In January, local authorities arrested a 36-year-old man named Aditya Singh after he had spent three months living at Chicago’s O’Hare International Airport. Since October, he had been staying in the secure side of the airport, relying on the kindness of strangers to buy him food, sleeping in the terminals, and using the many bathroom facilities. It wasn’t until an airport employee asked to see his ID that the jig was up.
Singh, however, is far from the first to pull off an extended stay. After more than two decades studying the history of airports, I’ve come across stories about individuals who have managed to take up residence in terminals for weeks, months and sometimes years.
Interestingly, though, not all of those who find themselves living in an airport do so of their own accord.
Blending in with the crowd
Whether it’s in video games like “Airport City” or scholarship on topics like “airport urbanism,” I’ll often see the trope that airports are like “mini cities.” I can see how this idea germinates: Airports, after all, have places of worship, policing, hotels, fine dining, shopping and mass transit.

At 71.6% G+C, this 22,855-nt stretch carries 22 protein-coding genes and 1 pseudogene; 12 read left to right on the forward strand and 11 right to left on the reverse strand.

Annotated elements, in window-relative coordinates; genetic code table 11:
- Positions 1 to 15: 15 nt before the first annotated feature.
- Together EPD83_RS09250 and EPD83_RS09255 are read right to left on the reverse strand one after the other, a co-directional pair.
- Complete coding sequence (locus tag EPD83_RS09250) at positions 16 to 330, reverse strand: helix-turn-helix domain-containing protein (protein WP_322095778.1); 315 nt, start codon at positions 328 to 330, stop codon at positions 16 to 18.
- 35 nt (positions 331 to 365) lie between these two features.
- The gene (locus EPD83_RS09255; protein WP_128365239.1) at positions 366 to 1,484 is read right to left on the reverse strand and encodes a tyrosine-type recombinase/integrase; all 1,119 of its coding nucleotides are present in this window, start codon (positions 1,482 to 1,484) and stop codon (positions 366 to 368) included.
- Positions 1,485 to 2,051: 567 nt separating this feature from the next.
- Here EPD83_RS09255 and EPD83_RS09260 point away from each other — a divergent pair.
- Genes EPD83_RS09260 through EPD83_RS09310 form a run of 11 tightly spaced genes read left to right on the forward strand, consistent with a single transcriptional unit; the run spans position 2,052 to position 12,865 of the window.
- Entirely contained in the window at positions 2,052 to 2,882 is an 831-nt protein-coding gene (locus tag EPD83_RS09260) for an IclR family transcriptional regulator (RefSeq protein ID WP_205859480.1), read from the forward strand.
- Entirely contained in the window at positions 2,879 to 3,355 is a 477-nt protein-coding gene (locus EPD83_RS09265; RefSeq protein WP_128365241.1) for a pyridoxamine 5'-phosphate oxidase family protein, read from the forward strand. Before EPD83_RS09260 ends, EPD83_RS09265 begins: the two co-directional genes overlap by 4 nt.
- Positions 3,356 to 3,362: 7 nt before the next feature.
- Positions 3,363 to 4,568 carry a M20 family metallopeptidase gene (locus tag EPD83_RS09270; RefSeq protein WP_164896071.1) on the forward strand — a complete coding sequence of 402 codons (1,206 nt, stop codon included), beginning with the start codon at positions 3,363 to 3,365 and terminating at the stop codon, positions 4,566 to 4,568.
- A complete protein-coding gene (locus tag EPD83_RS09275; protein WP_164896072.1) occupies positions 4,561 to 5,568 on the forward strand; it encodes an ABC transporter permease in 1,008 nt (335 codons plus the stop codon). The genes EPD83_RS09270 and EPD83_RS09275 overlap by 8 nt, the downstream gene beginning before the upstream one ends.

But if airports are cities, they’re rather strange ones, in that those running the “cities” prefer that no one actually takes up residence there.
Nonetheless, it is possible to live in airports because they do offer many of the basic amenities needed for survival: food, water, bathrooms and shelter. And while airport operations do not necessarily run 24/7, airport terminals often open very early in the morning and stay open until very late at night.
Many of the facilities are so large that those determined to stay – such as the man at O’Hare – can find ways to avoid detection for quite some time.
One of the ways would-be airport residents avoid detection is to simply blend in with the crowds. Before the pandemic, U.S. airports handled 1.5 million to 2.5 million passengers on any given day.
Once the pandemic hit, the numbers dropped dramatically, falling below 100,000 during the early weeks of the crisis in the spring of 2020. Notably, the man who lived at O’Hare for a little over three months arrived in mid-October 2020 as passenger numbers were experiencing a rebound. He was discovered and apprehended only in late January 2021 – right when passenger numbers dropped considerably after the holiday travel peaks and during the resurgence of the coronavirus.
Source: The Conversation
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